As the ripples move outwards their level reduces until they finally disappear to the eye.
In the case of radio signal propagation, the waves spread out in three dimensions rather than the two dimensions of the pond example.In telecommunication, free-space path loss (FSPL) is the loss in signal strength of an electromagnetic wave that would result from a line-of-sight path through free space (usually air), with no obstacles nearby to cause reflection or diffraction. It does not include factors such as the gain of the antennas used at the transmitter and receiver, nor any loss associated with hardware imperfections.
Free Space Loss
The Free Space Loss is an attenuation of the electromagnetic wave while propagating through space. We will consider the loss to be the same in air as in the vacuum of space. It is calculated using the following formula:
Free Space Loss = 32.4 + 20 x Log FMHz + 20 x Log RKm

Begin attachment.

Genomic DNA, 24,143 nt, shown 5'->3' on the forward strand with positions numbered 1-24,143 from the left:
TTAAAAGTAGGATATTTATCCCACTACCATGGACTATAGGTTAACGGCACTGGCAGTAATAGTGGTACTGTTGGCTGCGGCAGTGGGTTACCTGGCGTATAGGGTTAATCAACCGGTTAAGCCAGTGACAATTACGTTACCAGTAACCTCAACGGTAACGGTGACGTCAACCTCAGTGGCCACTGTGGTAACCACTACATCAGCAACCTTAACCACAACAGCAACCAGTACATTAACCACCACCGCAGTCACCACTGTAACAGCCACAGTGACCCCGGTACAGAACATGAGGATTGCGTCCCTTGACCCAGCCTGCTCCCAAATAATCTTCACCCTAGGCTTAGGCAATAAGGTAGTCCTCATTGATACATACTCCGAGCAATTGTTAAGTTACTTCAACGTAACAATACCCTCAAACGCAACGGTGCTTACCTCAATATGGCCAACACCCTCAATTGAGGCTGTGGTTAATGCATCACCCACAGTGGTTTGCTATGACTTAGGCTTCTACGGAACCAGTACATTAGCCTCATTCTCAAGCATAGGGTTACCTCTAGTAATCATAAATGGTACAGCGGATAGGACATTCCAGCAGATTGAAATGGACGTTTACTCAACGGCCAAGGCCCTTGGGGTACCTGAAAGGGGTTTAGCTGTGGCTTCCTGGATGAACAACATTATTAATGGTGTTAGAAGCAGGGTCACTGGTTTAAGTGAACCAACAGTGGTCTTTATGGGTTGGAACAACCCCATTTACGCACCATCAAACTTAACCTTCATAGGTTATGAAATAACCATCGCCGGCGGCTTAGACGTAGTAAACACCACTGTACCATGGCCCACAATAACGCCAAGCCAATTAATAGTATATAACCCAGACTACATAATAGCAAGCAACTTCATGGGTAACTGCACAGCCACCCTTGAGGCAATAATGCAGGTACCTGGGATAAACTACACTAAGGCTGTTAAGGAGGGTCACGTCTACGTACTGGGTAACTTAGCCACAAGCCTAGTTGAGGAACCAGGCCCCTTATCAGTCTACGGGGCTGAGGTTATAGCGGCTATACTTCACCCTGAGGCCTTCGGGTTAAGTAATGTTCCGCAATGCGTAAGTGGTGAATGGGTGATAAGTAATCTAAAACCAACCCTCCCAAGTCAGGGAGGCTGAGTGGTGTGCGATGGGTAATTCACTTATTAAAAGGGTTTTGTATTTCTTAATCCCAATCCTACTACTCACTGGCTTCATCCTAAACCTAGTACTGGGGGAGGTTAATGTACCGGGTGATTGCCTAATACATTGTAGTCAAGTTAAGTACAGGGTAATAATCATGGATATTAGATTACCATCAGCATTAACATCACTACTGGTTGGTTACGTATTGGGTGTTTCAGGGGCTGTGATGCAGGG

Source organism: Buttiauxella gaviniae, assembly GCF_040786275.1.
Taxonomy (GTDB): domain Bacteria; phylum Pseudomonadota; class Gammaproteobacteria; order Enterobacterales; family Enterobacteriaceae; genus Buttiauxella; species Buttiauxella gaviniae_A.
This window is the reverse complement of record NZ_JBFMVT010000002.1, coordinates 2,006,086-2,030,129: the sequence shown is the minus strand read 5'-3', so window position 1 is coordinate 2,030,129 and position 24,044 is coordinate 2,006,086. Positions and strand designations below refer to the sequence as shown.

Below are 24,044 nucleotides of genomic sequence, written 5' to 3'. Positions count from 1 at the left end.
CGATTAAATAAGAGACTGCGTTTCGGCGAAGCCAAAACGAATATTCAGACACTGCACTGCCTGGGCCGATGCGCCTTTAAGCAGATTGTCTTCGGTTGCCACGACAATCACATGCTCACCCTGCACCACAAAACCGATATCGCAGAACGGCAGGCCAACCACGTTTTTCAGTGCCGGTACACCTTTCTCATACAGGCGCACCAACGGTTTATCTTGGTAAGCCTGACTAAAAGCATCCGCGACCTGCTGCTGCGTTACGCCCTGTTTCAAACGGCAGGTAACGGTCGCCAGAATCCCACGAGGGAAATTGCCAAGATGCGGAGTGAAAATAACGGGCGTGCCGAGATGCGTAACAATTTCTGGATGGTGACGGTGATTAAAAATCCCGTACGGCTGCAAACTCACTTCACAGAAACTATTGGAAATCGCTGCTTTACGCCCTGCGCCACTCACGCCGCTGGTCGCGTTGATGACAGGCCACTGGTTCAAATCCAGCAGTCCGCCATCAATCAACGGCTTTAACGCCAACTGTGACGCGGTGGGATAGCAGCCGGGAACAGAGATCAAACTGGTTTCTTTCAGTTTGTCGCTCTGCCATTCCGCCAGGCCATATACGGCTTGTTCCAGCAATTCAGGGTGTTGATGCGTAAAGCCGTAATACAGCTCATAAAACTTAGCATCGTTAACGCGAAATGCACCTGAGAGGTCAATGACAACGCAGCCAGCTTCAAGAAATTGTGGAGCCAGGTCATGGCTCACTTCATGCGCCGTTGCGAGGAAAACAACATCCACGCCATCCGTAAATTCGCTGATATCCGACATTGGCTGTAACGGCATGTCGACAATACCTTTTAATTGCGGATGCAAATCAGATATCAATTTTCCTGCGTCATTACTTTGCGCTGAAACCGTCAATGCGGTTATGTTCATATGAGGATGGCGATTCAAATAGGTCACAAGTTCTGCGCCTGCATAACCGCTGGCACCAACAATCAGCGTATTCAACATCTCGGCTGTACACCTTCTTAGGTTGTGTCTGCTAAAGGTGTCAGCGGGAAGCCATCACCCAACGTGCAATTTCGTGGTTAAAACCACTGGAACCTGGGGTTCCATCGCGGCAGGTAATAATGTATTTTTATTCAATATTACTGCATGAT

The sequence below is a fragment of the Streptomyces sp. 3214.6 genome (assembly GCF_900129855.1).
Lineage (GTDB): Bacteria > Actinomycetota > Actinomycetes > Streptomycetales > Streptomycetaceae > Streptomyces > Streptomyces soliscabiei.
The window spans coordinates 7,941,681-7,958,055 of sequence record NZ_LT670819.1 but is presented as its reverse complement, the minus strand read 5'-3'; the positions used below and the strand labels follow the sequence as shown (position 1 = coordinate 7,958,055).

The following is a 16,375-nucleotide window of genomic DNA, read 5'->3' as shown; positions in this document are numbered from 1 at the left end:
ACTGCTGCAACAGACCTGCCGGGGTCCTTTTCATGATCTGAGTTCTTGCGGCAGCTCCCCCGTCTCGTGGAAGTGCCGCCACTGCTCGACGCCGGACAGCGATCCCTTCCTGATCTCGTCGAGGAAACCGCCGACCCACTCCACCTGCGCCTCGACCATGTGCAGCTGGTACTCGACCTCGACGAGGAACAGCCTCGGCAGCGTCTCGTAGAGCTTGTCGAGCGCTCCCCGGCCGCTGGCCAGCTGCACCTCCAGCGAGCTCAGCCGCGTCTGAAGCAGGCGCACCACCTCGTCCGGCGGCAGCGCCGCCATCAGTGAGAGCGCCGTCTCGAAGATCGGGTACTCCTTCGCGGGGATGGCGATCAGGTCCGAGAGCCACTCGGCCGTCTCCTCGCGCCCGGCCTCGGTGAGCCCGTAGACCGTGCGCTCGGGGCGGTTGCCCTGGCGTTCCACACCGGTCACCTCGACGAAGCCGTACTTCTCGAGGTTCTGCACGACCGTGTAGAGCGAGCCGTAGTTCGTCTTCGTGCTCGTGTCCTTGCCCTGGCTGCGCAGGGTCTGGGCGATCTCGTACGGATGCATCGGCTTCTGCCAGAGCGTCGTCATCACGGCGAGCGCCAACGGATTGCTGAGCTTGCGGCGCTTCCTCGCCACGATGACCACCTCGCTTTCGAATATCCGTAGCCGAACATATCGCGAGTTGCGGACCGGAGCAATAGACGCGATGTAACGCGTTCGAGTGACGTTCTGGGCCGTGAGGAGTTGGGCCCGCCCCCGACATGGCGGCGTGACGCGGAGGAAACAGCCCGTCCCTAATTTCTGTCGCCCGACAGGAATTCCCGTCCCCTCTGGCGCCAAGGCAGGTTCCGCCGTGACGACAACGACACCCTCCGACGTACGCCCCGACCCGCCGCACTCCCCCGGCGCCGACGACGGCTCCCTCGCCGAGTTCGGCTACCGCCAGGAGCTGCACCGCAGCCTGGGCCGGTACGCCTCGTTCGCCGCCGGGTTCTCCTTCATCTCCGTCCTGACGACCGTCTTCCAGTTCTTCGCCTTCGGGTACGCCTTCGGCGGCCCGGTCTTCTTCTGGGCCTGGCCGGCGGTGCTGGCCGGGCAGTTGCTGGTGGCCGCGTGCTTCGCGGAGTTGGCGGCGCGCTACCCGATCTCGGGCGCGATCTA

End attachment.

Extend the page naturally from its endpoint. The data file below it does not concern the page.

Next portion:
where FMHz = the RF frequency expressed in MHz = 2,400 MHz for 802.11b systems
RKm = the distance in Kilometers between the transmitting and receiving antennas. The formula at 2.4 GHz is:
Free Space Loss = 100 + 20 x Log RKm
In the following figure, The distance (D) can be expressed in kilometers or miles, as we will discuss later in this section and consider the conversion factors between kilometers and miles.
The Free Space Loss is not usually a factor in the home and office wireless network, but can be a factor in linking separate buildings, and definitely should be included in a discussion of wireless link parameters. To calculate the loss in units of miles and megahertz, the equation becomes:
Free Space Loss = 36.6 + 20Log10(Frequency in MHz) + 20Log10(Distance in Miles)